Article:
Turkic-type orogeny and its role in the making of the continental crust


Sengor A., Natalin B.

ANNUAL REVIEW OF EARTH AND PLANETARY SCIENCES, vol.24, pp.263-337, 1996 (Journal Indexed in SCI) identifier identifier

  • Publication Type: Article / Review
  • Volume: 24
  • Publication Date: 1996
  • Doi Number: 10.1146/annurev.earth.24.1.263
  • Title of Journal : ANNUAL REVIEW OF EARTH AND PLANETARY SCIENCES
  • Page Numbers: pp.263-337

Abstract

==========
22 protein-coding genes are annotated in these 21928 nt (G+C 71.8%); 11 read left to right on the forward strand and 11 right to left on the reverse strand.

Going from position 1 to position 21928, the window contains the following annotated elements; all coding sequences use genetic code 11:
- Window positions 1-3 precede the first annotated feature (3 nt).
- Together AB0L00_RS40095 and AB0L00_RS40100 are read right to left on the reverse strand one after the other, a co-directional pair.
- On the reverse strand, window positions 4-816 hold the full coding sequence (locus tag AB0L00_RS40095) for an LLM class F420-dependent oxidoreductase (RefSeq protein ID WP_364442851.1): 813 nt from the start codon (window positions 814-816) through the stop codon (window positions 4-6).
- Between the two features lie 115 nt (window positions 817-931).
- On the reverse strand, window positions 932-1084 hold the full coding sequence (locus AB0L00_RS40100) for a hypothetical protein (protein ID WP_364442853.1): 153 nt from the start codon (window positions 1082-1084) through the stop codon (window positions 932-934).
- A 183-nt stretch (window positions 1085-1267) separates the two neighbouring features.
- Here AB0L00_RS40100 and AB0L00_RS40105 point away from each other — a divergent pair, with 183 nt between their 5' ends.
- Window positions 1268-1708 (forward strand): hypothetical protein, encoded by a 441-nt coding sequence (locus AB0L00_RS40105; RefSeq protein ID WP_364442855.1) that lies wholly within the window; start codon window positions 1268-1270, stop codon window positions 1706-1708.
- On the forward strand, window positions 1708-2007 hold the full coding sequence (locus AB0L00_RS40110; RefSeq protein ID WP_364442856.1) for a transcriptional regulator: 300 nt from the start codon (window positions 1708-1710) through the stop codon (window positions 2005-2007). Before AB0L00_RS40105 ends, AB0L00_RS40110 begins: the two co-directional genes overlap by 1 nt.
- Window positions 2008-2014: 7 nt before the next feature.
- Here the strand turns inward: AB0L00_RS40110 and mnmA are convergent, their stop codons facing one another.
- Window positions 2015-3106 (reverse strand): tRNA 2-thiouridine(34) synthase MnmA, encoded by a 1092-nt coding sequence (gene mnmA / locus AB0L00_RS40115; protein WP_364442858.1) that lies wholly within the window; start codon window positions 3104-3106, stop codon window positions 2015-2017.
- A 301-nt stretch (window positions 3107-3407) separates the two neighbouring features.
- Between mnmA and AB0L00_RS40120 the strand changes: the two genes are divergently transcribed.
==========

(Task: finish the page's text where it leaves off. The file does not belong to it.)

Turkic-type orogeny is a class of collisional mountain building, in which the precollision history of one, or both, of the colliding continents involves the growth of very large, subcontinent-size subduction-accretion complexes, into which magmatic are axes commonly migrate and thus enlarge the continent to which they are attached. A review of the evolution of two Phanerozoic (Altaids, Nipponides), one Neoproterozoic (East African), and one Archean (Yilgarn) Turkic-type orogens shows that this type of orogeny may have been the principal builder of the continental crust through recorded Earth history. The total juvenile material added to Turkic-type orogens at any one time in the Phanerozoic seems close to 1 km(3)/year, which about equals the amount of material annually fed into the mantle at subduction zones. As some 0.02 to 0.03% of that material is generally agreed to return to the crust by are magmatism, these figures provide a minimum net growth rate for the continental crust during the Phanerozoic.